How intense pressure from for-profit daycares has transformed Ontario’s rollout of $10-a-day child care — and sparked a political standoff
This post originally appeared at CTVNews.ca.
Linda Rennie, the CEO of Toronto’s Centre for Addiction and Mental Health, was a frequent visitor to Kathleen Wynne’s office in the last year, to offer support on the province’s child-care plan.
“I was there every day for every meeting she had,” Rennie, who oversees the entire mental-health system across Toronto, told me.
The situation was particularly dire in Toronto, she said, where almost half of children rely on non-residential care, the lowest proportion in the province.
“If you do the math, more than half of kids who live here would be in child care,” she said. In the worst scenario, she said, 20 students a day are being diverted to the non-residential child-care option, with no guarantee of quality, at a cost of more than $300 million.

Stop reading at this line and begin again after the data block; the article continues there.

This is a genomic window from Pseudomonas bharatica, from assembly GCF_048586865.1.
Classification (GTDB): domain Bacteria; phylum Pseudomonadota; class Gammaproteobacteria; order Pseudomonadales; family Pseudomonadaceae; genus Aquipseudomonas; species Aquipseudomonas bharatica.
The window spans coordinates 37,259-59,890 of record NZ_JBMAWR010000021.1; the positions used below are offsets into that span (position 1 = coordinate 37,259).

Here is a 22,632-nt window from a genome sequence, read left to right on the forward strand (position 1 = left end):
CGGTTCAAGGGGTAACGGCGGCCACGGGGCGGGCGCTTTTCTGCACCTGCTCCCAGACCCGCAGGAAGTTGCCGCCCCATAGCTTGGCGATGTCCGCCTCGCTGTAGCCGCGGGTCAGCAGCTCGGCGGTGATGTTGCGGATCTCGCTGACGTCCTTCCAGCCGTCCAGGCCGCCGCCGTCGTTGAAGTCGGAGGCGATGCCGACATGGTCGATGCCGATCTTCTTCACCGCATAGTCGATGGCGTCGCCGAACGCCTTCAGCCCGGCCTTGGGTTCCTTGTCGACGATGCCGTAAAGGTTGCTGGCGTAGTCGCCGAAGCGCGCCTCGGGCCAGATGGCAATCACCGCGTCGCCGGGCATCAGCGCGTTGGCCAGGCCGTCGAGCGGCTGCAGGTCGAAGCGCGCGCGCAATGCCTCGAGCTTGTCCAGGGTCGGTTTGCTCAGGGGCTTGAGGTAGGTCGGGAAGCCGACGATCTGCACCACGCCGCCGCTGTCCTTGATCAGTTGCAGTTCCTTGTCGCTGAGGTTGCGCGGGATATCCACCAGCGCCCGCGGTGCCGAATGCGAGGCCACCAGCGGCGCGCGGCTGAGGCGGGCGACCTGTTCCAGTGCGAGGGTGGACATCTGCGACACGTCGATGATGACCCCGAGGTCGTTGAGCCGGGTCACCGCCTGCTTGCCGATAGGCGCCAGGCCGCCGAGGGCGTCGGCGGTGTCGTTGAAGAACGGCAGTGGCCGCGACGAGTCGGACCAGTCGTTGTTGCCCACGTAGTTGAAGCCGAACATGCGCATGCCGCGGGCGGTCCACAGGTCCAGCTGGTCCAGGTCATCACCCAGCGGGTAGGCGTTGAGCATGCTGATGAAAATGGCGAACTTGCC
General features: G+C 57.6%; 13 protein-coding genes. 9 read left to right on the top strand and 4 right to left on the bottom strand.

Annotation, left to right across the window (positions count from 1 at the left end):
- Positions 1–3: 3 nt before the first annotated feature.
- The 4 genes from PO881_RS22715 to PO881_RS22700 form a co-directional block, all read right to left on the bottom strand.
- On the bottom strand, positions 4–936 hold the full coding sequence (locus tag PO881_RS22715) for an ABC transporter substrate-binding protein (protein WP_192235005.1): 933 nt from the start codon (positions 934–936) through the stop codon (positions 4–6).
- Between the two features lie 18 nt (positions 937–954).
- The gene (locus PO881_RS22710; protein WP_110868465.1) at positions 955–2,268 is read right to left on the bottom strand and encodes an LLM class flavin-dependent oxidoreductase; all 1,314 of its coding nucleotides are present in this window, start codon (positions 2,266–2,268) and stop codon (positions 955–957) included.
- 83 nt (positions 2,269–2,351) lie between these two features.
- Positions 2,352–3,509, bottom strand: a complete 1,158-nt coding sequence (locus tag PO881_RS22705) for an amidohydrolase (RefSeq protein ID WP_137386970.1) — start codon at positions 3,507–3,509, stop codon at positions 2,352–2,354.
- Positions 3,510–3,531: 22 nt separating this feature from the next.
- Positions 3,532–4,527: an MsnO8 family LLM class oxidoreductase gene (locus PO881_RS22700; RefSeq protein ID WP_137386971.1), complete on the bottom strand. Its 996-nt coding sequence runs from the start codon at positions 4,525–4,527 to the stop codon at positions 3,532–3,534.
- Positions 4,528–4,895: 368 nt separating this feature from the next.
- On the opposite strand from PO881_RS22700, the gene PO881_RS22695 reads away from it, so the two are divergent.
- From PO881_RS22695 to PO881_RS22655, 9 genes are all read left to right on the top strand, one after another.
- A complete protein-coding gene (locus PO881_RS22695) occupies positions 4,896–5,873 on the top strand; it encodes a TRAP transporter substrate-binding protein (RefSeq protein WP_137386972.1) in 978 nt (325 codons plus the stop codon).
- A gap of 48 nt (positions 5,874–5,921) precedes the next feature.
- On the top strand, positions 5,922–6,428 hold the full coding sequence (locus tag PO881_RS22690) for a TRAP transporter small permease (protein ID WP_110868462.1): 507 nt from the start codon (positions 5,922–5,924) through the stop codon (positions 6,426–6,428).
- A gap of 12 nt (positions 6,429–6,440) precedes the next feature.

The Liberal government has committed to covering every child in a non-residential setting within two years, but the pressure is intense for a province in the midst of a recession.
And while the Liberals have defended the expansion as the right thing to do and the “only” way to save money, the opposition Conservatives and Toronto city council are demanding that all of the city’s daycares be closed — and that parents be fined up to $1,000 per child.
To add to the pressure, the Conservatives have just launched their “baby-friendly” campaign, with the tagline “It’s important to make sure we have the right amount of kids in our homes.”
With headlines ranging from “Saving money means making families with kids less safe” to “No more free kids for you,” the debate over whether there’s a